FURIOUS council workers could walk out in dispute over a threat to slash car mileage rates.
Town hall chiefs want to scrap the existing Essential Car Allowance scheme for staff to help protect key services in the face of Government cuts which will see over £15m axed from budgets.
Hundreds of council workers who use their own vehicle on authority business to serve the public – ranging from social workers and cleansing department staff to planners and pest controllers – are now being balloted for industrial action as the row escalates following months of unsuccessful negotiation.
The plan is to scrap the current £960 allowance that all staff receive and replace it with a flat 52.2p a mile.
But council chiefs say the review of expenses was suggested by staff themselves as a way of saving cash.
Council bosses had wanted to introduce the new expenses and allowances regime at the end of this month.
Unison, which represents the vast majority of Essential Car Allowance recipients, say staff are particularly angry as they have already seen wages frozen and below inflation pay rises, for the last six years.
Industrial action could include a car boycott as well as strike action.
Council bosses insist that they want to introduce a “fair but more relevant” mileage allowance scheme, and claim that a number of staff had been paid the allowance last year, but hadn’t completed any business mileage for the council.
Senior Unison shop steward in Social Care Dave Lowe said: “This cut in our salaries heralds a new round of attacks by the council on our conditions of service, or as they like to call it ‘new ways or different ways of working.
“Yet again public sector workers are being made to pay the price for a financial crisis opened up by the greed and irresponsibility of the bankers.
“Our members are under no illusion that this will be the end of the attacks.
“They know that the ultimate aim is to soften us up for privatisation.”
Retiring Unison Branch Secretary Stuart Fenton said that in order to provide top quality public services staff “need the tools to do the job” and to feel valued by the council.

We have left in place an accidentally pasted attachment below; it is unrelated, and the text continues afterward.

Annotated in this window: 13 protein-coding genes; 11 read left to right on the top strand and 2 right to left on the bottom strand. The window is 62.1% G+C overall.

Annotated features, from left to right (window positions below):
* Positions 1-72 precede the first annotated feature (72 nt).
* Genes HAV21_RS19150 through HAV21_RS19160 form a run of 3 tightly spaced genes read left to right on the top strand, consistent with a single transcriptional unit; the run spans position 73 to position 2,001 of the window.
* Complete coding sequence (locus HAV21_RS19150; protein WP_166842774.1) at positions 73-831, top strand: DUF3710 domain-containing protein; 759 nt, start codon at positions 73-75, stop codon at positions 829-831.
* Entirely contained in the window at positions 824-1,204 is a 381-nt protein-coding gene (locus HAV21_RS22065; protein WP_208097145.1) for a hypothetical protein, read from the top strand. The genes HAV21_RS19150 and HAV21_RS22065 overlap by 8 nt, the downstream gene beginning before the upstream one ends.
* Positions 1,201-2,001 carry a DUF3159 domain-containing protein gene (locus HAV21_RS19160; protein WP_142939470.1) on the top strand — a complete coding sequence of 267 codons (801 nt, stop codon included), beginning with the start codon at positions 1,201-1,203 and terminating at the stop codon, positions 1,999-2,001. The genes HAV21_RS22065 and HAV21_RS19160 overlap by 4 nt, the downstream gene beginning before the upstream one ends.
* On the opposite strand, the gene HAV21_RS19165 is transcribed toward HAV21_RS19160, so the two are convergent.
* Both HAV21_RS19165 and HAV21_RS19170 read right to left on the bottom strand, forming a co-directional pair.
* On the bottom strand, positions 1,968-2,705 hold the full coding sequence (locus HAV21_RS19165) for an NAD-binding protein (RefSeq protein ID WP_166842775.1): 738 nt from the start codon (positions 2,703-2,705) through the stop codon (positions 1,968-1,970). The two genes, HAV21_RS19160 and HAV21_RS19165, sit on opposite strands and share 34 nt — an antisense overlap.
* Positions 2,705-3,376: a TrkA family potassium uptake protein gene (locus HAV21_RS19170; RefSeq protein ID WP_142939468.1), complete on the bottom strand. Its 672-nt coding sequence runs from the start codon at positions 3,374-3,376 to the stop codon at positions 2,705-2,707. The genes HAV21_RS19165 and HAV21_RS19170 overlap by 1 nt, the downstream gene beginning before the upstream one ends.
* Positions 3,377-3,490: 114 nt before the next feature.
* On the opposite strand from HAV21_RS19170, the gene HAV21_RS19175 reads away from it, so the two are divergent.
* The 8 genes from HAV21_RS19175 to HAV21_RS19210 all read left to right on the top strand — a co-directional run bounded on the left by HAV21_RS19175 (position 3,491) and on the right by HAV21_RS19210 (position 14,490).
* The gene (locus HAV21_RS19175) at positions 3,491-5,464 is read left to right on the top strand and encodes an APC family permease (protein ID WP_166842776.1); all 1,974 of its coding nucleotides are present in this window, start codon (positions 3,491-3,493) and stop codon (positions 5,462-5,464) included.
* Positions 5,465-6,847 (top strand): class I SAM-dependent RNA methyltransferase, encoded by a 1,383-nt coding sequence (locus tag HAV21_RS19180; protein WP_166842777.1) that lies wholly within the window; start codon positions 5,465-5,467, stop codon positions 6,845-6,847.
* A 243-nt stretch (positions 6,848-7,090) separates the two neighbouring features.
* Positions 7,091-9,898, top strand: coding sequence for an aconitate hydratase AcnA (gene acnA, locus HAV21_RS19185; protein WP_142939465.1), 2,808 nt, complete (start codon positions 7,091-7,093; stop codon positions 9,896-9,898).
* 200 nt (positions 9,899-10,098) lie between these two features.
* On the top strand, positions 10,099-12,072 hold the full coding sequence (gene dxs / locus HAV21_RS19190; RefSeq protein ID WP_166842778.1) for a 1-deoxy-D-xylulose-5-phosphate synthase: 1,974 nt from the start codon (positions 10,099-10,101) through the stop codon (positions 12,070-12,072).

He said: “The decision of the council to withdraw the Essential Car User Allowance will only further demoralise hard pressed public servants, but ultimately lead to the diminishing of the quality of the services they provide.
“We have to make a stand now and make the council re-evaluate their decision.”
Council chiefs say that at least 15 per cent of staff currently getting the allowance as a lump sum haven’t claimed any business mileage during the year.
While less than 10 per cent only claimed between five and 200 miles during the same period.
The proposed new mileage allowance proposes re-imbursing staff for vehicle use for business at the higher mileage rate of 52.2p per mile, which was higher than the rate currently recommended by Her Majesty’s Revenue and Customs.
Deputy Chief Cxecutive of the Council Paul McKevitt said that the current scheme needed to be reviewed because it was based on the job role rather than the amount of “business” mileage the member of staff undertook.
He insisted that staff themselves had suggested reviewing the scheme as one of the ways for the authority to counter the effects of the Government’s spending cuts.
Mr McKevitt said: “We felt that the previous scheme needed altering to make it relevant and to ensure fairness.
“This new scheme will help us to save £500,000 a year, equating to around 20 jobs and contributing towards the £15m we have to cut to meet our savings this current financial year.
“The reality of the matter is that we have to make savings and we want to avoid making job cuts.”